Following that proposal, the town board appointed a Commercial Zone Advisory Committee to make recommendations on bringing the town’s zoning code into line with its comprehensive plan, out of which came the 50,000- and 100,000-square-foot limits.
“These limitations are consistent with the comprehensive plan, the report’s findings, and comments received from residents of the town during numerous public hearings, meetings, and workshops in 2009 and 2010,” Mackay wrote of the cap figures at the beginning of his bill, referring to a report from the remaining members of the CZAC, which had, essentially, dissolved before finishing its work due to accusations of conflicts of interest members of the committee had also been starkly divided on land-use philosophy.
The newest size-cap law separates the town into two major commercial districts calling the district at the center of debate, at the intersection of routes 85 and 85A, Commercial-B. The size-cap law only affects Commercial-B.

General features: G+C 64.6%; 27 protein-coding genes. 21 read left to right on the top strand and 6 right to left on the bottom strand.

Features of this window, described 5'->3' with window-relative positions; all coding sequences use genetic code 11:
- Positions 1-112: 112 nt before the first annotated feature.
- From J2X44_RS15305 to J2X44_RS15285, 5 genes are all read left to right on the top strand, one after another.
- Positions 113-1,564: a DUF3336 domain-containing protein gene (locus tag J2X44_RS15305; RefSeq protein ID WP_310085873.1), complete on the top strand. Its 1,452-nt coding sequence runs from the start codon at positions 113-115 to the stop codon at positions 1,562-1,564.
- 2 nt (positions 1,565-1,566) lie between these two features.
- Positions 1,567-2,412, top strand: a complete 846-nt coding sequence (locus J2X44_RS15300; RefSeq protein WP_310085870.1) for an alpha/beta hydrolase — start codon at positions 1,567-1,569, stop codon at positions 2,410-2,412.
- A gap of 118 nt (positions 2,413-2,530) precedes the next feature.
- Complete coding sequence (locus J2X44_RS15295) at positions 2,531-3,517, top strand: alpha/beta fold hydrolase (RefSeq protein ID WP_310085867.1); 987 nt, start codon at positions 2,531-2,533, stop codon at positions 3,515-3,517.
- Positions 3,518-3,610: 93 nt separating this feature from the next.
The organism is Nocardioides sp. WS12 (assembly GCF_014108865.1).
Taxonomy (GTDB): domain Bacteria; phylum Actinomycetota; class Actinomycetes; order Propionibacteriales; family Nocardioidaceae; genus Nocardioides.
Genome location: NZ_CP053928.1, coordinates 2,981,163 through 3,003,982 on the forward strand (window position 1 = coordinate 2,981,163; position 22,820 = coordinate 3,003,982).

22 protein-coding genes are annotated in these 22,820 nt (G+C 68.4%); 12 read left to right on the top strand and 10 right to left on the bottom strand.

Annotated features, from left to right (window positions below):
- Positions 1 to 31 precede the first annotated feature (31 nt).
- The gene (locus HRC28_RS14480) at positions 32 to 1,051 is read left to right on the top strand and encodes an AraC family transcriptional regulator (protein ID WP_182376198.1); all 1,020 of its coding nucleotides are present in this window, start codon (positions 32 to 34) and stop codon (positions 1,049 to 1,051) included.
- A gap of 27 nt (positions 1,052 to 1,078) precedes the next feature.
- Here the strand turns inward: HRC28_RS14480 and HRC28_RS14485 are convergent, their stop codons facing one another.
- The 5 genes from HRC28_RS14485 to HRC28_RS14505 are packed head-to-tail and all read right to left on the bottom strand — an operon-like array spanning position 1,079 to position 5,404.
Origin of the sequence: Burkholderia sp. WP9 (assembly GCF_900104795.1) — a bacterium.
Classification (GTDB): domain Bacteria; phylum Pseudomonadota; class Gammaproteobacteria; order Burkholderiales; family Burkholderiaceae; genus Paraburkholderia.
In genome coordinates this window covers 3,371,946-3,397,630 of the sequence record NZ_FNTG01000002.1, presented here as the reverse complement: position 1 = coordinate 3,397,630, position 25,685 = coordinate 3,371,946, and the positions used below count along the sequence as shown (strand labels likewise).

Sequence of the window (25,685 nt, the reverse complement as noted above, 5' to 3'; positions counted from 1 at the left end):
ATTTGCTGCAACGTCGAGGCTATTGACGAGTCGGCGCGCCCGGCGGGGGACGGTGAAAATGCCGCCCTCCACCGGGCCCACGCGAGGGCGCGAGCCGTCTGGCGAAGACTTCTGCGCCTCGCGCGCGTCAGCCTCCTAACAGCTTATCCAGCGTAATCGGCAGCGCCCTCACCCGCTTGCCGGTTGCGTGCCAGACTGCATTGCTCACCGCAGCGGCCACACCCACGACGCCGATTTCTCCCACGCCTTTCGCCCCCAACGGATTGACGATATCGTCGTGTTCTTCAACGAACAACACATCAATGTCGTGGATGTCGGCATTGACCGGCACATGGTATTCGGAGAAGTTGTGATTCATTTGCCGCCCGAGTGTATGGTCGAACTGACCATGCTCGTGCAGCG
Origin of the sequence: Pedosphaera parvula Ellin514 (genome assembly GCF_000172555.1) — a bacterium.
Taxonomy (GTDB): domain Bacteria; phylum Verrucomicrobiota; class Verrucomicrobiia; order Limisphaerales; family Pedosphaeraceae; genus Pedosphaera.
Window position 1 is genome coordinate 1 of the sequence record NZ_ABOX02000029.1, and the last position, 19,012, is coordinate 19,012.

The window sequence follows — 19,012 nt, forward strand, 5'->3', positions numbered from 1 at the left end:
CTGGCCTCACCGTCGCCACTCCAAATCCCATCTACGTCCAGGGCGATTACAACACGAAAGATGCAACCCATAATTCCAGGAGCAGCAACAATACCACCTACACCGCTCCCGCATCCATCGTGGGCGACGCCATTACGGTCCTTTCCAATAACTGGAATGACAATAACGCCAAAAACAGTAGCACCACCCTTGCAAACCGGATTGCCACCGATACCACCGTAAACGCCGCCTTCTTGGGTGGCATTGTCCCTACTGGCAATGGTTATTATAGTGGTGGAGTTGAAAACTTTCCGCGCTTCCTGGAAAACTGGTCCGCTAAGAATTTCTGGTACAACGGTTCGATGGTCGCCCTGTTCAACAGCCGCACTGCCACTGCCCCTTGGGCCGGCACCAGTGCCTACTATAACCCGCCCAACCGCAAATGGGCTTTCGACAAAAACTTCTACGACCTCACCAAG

Reilly, who voted against last year’s size-cap law, had suggested that the two zones be treated differently. While he stressed yesterday that he hadn’t yet studied the new bill, Reilly, a lawyer, said he’d like to discuss how the law would handle density issues, since one section of the bill appears to freeze current parcels in time.
“Each lot shown on the Albany County tax map existing on the effective date of this local law… shall be subject to the maximum floor area limitations,” which are 50,000-square-feet for an individual store and 100,000-square-feet for a shopping center, the bill says. “Any subsequent subdivision of such lots shall not operate to increase the density… permitted on such lots as they existed on the effective date of this local law,” it says.
“I don’t have a problem with capping overall density,” Reilly said, but treating a 10-acre parcel and a 150-acre parcel the same in terms of allowable development doesn’t seem equitable.
That section of the law, Mackay said yesterday, is meant to keep people from subdividing later to circumvent the cap law and build more retail. “This is language that prevents subdivision as a means of skirting the size cap,” he said.